Tumstatin fragment selectively inhibits neutrophil infiltration in experimental asthma exacerbation
- Publication Type:
- Journal Article
- Clinical and Experimental Allergy, 2018, 48 (11), pp. 1483 - 1493
- Issue Date:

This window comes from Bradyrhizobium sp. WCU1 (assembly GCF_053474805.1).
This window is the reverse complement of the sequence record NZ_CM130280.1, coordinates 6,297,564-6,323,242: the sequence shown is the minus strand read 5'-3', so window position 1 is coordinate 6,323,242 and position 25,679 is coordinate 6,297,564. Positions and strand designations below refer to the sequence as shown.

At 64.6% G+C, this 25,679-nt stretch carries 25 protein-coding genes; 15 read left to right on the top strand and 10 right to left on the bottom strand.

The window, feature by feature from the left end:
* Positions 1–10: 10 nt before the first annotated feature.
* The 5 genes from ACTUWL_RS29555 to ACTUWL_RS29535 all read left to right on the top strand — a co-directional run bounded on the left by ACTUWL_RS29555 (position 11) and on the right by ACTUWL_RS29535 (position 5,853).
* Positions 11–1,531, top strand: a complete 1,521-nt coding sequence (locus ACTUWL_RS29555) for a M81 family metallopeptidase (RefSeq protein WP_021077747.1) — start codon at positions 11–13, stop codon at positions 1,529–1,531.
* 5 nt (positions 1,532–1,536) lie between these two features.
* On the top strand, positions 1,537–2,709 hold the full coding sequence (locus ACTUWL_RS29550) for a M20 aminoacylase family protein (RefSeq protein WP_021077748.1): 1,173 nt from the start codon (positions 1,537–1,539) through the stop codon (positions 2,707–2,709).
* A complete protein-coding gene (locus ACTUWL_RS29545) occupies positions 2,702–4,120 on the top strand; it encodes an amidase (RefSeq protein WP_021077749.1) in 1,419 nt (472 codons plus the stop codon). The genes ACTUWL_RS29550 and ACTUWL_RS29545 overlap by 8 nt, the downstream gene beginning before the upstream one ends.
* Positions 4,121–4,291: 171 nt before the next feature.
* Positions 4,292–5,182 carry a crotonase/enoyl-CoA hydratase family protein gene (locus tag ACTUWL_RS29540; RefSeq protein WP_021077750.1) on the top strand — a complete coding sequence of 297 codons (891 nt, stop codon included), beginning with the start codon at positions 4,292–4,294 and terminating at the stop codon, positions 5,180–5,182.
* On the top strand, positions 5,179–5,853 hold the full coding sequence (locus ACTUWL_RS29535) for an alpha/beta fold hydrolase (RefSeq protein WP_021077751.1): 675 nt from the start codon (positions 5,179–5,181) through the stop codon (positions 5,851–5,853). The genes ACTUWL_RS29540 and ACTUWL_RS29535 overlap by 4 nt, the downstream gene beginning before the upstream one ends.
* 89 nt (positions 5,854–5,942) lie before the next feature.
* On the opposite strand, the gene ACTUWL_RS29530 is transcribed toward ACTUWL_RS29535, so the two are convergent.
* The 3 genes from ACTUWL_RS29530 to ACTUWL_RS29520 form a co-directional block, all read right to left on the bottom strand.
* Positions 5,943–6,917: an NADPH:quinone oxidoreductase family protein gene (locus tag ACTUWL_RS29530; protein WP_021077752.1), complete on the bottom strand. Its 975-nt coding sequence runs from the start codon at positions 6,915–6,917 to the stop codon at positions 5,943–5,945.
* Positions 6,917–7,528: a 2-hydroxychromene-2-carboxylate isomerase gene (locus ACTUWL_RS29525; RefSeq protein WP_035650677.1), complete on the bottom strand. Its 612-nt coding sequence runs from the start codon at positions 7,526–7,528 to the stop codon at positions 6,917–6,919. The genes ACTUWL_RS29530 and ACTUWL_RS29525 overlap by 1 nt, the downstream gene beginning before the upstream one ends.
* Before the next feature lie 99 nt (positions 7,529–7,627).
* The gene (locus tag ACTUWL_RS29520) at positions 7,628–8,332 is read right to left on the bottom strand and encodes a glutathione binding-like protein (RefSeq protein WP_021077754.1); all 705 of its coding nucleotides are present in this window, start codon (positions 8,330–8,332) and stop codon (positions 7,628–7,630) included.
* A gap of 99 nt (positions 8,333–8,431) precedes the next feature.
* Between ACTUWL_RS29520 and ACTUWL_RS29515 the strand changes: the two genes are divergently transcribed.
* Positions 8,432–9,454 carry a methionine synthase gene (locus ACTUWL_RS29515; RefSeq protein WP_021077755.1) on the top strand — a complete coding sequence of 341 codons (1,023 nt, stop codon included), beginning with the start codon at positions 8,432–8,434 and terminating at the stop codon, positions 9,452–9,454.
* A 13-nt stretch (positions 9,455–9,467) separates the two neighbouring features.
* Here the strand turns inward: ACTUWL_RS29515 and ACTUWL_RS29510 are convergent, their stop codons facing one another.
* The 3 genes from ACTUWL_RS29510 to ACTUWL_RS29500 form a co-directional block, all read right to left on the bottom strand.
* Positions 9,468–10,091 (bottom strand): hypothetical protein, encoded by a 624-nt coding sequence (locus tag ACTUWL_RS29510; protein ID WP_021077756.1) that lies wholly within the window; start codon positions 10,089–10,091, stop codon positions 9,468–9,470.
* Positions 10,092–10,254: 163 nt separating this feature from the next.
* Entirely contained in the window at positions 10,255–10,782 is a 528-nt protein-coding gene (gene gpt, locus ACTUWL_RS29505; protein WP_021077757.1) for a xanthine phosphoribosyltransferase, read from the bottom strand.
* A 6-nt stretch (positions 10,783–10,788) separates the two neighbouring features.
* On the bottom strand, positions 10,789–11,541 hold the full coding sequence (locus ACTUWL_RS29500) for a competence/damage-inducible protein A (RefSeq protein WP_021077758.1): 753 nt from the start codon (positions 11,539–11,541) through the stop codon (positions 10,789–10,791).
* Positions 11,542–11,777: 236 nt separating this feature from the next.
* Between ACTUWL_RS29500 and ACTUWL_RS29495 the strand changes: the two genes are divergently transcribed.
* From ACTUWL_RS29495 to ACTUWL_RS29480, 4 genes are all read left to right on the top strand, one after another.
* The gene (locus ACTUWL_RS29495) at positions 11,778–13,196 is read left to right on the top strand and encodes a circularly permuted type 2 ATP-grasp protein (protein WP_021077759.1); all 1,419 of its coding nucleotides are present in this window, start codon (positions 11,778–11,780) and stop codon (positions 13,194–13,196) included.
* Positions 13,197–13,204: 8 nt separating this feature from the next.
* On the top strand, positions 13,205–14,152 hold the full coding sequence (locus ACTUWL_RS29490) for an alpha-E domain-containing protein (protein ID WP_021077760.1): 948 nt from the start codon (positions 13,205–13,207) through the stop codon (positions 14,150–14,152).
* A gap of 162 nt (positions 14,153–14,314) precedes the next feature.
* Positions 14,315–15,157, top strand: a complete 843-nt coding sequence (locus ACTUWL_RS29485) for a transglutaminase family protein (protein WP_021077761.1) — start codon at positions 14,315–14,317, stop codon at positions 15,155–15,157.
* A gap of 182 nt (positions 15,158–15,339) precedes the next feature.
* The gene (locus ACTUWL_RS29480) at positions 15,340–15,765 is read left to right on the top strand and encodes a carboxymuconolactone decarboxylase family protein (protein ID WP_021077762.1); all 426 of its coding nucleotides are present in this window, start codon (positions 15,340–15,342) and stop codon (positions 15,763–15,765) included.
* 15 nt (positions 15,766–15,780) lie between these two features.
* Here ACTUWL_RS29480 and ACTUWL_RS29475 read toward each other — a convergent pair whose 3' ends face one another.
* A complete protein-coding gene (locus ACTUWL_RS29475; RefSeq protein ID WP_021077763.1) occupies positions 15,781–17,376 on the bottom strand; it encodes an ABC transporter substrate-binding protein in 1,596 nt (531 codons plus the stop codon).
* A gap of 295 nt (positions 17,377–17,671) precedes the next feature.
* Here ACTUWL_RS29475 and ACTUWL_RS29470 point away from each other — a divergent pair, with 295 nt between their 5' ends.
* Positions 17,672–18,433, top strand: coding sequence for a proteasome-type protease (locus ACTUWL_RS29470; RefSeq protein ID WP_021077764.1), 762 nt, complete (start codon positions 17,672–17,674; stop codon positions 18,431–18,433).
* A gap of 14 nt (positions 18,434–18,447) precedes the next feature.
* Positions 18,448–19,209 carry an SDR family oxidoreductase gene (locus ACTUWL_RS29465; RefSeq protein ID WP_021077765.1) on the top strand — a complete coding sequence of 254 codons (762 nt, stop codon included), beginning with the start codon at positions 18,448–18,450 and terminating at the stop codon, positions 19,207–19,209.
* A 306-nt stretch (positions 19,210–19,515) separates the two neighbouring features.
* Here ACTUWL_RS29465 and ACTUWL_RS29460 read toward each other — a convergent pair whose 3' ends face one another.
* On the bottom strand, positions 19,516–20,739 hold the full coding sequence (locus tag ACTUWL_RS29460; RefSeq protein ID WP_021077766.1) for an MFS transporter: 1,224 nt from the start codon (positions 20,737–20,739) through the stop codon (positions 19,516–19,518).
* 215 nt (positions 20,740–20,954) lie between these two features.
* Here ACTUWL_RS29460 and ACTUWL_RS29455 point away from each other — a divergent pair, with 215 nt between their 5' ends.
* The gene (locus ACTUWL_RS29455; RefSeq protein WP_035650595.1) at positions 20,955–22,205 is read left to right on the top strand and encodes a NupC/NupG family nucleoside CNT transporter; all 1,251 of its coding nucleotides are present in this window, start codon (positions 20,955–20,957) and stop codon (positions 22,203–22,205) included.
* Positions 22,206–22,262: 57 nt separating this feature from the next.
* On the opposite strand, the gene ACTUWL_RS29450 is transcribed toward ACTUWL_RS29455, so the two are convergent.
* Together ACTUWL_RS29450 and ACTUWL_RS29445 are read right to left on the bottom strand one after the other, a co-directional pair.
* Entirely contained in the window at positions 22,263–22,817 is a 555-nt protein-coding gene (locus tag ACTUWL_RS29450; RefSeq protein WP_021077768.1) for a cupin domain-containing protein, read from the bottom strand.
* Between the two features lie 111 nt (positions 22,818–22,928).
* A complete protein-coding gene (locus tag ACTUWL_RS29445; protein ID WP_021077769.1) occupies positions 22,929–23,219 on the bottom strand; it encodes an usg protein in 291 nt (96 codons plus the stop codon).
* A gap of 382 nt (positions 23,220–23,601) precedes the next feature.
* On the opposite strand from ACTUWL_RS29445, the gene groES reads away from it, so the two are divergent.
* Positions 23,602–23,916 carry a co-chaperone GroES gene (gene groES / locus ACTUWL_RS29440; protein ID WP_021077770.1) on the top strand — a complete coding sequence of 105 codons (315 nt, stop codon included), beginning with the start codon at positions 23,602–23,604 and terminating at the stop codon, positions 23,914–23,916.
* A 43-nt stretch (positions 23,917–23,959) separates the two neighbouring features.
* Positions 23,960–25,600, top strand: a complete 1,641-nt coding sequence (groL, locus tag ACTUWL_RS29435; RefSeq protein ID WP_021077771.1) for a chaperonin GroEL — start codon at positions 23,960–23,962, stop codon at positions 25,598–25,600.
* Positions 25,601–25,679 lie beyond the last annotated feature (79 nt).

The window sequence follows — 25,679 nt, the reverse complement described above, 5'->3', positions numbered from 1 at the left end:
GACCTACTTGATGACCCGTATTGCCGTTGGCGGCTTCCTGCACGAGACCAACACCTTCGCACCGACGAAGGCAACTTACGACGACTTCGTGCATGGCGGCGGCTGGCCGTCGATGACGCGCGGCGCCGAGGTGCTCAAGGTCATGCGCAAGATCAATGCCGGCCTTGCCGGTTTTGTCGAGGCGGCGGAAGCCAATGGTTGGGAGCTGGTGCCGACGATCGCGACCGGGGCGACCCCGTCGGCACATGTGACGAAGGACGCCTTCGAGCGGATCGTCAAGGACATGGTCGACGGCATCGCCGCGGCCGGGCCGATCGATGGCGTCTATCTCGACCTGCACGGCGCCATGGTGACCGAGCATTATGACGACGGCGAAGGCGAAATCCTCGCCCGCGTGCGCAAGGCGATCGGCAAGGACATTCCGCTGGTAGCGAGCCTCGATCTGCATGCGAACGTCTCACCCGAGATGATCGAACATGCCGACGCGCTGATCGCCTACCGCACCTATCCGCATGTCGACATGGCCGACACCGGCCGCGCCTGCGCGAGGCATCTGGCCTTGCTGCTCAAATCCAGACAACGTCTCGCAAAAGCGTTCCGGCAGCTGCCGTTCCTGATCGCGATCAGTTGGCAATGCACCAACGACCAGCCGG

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© 2018 John Wiley & Sons Ltd Background: Asthma is a chronic inflammatory disease with structural changes present. Burgess and colleagues recently found tumstatin markedly reduced in adult asthmatic lung tissue compared with nonasthmatics. ECM fragments such as tumstatin are named matrikines and act independently of the parent molecule. The role of Col IV matrikines in neutrophil inflammation (eg. exacerbation in asthma) has not been investigated to date. Severe adult asthma phenotypes are dominated by neutrophilic inflammation and show a high frequency of severe exacerbations. Objective: This study sought to investigate the role of a novel active region within tumstatin (CP17) and its implication in neutrophil inflammatory responses related to asthma exacerbation. Methods: For reactive oxygen production, isolated neutrophils were preincubated with peptides or vehicle for 1 hour and stimulated (PMA). Luminescence signal was recorded (integration over 10 seconds) for 1.5 hours. Neutrophil migration was performed according to the SiMA protocol. Mice were sensitized to OVA/Alumn by intraperitoneal (i.p.) injections. Mice were then treated with CP17, vehicle (PBS) or scrambled peptide (SP17) after OVA exposure (days 27 and 28, polyI:C stimulation). All animals were killed on day 29 with lung function measurement, histology and lavage. Results: CP17 decreased total ROS production rate to 52.44% (0.5 μmol/L, P < 0.05 vs SP17), reduced the in vitro directionality (vs SP17, P = 1 × 10−6) and migration speed (5 μmol/L, P = 1 × 10−3). In vivo application of CP17 decreased neutrophil inflammation ~1.8-fold (P < 0.001 vs SP17) and reduced numbers of mucus-producing cells (−29%, P < 0.05). Conclusion: CP17 reduced the ROS production rate, migrational speed and selectively inhibited neutrophil accumulation in the lung interstitium and lumen. Clinical relevance: CP17 may serve as a potential precursor for drug development to combat overwhelming neutrophil inflammation.
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